Flagging Nod to Old Glory

Americana Meditation Shows the Best, Worst and In-Between

Diane Nilan

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A man with an American flag holding vigil on the steps of the US Capitol. Photo Diane Nilan Video available:https://vimeo.com/837209239

We don’t like long — stories, videos, or anything that takes us away from the nano-second scrolling we’ve succumbed to. When I concocted this project — Americana Meditation — I accepted that I couldn’t make it short. For good reason. I made it anyhow. Set aside 17 minutes for a reflection on Old Glory.

Over the last 18 years, I’ve lived full-time and traveled in a camper-van over more than 400,000 miles of mostly backroads to chronicle an aspect homelessness invisible to many. My one-woman nonprofit, HEAR US Inc., gives voice and visibility to families and youth experiencing homelessness. It’s a cause I’ve long been involved in, a unique project to raise awareness of this issue that affects literally millions of kids and parents.

My Flagging Observations

In the process of my travels, I started paying attention to flags. US flags. My unconventional travels began during the George W. Bush administration, just after Hurricane Katrina hit Louisiana. I kept seeing flags of all conditions — crisp, new and dingy, fringy. They spoke to me — of our Fulnation’s varying expressions of patriotism — sharp and focused, tattered and defiled. I was hooked on flags.

Patriotism as expressed by flags, conveys a variety of political positions. My 90-year-old mother flew one to make a statement of her belief in our country despite the conservative Republicans surrounding her in her assisted living community. I’m not sure if they got the message or just assumed she was one of them.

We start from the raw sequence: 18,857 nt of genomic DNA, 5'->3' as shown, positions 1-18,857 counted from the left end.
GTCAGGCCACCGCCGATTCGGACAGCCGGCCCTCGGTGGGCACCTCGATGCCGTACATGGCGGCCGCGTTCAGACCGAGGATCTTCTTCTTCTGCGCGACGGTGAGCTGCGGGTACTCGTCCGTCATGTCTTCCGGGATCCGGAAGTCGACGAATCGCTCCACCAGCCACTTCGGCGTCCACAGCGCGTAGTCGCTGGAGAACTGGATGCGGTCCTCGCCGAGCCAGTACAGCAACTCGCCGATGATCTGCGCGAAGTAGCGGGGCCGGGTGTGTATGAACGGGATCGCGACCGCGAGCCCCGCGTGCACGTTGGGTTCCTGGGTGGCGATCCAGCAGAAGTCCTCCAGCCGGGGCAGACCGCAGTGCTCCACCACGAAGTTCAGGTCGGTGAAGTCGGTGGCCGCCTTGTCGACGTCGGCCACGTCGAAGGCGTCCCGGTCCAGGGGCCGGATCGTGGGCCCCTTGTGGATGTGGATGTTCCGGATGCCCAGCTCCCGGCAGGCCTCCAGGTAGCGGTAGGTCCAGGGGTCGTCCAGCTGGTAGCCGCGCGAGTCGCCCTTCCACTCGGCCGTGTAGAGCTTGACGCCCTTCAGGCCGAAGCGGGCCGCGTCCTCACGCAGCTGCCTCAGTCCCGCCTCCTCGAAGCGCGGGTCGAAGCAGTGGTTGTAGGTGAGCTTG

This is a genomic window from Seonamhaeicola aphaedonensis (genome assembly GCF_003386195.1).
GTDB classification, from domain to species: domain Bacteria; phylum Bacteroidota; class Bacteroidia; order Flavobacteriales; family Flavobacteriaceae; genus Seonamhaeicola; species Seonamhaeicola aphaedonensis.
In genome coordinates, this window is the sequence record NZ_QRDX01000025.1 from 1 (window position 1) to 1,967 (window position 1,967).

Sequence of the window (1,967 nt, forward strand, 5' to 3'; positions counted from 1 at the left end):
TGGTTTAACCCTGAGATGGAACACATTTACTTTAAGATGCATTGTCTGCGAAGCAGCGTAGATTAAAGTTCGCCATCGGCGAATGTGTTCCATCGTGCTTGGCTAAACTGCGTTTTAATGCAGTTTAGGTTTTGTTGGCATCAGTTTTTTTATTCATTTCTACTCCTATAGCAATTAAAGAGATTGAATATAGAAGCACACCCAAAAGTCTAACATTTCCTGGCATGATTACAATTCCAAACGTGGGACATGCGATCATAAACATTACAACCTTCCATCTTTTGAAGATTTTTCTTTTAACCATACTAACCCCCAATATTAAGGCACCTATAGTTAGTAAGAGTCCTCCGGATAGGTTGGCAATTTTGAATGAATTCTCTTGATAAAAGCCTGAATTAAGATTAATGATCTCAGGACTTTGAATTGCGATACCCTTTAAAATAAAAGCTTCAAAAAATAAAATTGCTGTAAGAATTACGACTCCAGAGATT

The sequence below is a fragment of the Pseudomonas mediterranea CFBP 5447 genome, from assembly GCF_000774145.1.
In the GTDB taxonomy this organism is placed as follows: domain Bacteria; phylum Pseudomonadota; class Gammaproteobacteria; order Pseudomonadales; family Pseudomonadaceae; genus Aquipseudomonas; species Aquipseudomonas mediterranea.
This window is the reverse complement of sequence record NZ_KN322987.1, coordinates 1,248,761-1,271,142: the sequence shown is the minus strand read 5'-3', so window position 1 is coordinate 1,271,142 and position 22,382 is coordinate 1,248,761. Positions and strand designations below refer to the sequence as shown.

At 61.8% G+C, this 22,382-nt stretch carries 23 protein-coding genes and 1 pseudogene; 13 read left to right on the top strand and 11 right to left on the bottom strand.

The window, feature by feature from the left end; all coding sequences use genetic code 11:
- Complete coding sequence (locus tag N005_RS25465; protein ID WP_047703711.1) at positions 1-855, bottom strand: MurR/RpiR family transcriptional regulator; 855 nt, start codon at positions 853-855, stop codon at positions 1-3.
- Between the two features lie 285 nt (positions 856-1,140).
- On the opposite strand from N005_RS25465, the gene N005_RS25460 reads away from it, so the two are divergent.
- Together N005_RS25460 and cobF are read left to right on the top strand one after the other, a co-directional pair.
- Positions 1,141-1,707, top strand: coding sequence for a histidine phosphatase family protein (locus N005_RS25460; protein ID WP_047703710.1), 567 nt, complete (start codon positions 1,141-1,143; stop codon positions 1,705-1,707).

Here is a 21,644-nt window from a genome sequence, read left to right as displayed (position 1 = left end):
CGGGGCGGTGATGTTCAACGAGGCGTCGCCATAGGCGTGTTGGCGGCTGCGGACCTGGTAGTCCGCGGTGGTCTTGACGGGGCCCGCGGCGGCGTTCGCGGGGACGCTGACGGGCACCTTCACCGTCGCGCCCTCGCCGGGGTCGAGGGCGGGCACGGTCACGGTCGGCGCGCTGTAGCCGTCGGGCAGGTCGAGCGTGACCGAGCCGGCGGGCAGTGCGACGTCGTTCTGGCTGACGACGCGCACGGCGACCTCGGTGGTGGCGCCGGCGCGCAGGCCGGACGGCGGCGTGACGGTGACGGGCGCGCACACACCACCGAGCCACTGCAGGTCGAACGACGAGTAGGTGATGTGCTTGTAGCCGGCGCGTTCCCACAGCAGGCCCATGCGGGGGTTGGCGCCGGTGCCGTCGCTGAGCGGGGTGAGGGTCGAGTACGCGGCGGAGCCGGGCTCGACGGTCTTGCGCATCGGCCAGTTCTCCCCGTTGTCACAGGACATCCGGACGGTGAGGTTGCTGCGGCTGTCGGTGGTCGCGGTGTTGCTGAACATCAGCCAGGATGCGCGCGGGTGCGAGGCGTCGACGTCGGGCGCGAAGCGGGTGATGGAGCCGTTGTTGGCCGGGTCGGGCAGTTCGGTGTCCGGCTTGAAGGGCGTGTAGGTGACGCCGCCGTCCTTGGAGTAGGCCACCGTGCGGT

My mind has been blown by the different iterations of patriotism ala flags I’ve seen. Nothing like a southern community’s July 4th parade to bring out the red, white and blue. Cemeteries, filled with veterans who’ve served proudly, have flags stuck by headstones that look like they were placed after the Vietnam War. Flags as soda machines. High-heeled shoes. Shorts and shirts. Flags made in China.

Flags make statements, especially when they are accompanied by other flags that make statements — America at its finest, albeit unrealized, and its worst. The red, white and blue flying proudly over businesses, institutions and homes bespeaks a pride in America. What, then, are we to think of Old Glory flying over homeless encampments, or stuck in a backpack of someone without a place to live? Or Old Glory accompanied by the Confederate flag? Sigh.

The juxtaposition of the flag appeals to my quirky nature. Reflections of our nation’s banner capture my eye. The threadbare flag, defies the long-standing US Flag Code, as does the countless ways people have incorporated this icon of democracy in defiance of clear standards. But, as a former president adeptly and frequently demonstrated, rules are made to be broken.

Thus, my copious collection of flags will flash across your screen, along with jaunty music by Blue Dot Sessions, my go-to source for background music for the videos on family homelessness I film and produce. A handful of pics are personal, the church I attended as a young ‘un barely separated from the flag, places I’ve stayed in my van during my 18 years on the road, and those flapping proudly at protest marches I’ve attended.

Assuming you’ll spend the 17 minutes to watch Americana Meditation unfurl, I’d like to think we can join in accepting that America is made up of a spectrum of patriots, at least involved enough to raise a flag. Imagine if no one did. What an even sadder state of national loyalty we’d be in.

Other than the screenshots of the presidents, speaker of the house and vice president, Reps. Liz Cheney and Benny Thompson, all images are mine. Music is by Blue Dot Sessions, one of my favorite sources of music for my copious collection of films I’ve made (many short, all poignant) on families, youth and adult homelessness.

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Diane Nilan

Founder/pres. HEAR US Inc., gives voice & visibility to homeless families & youth, ran shelters, advocate, filmmaker, author, 18 yrs. on US backroads. hearus.us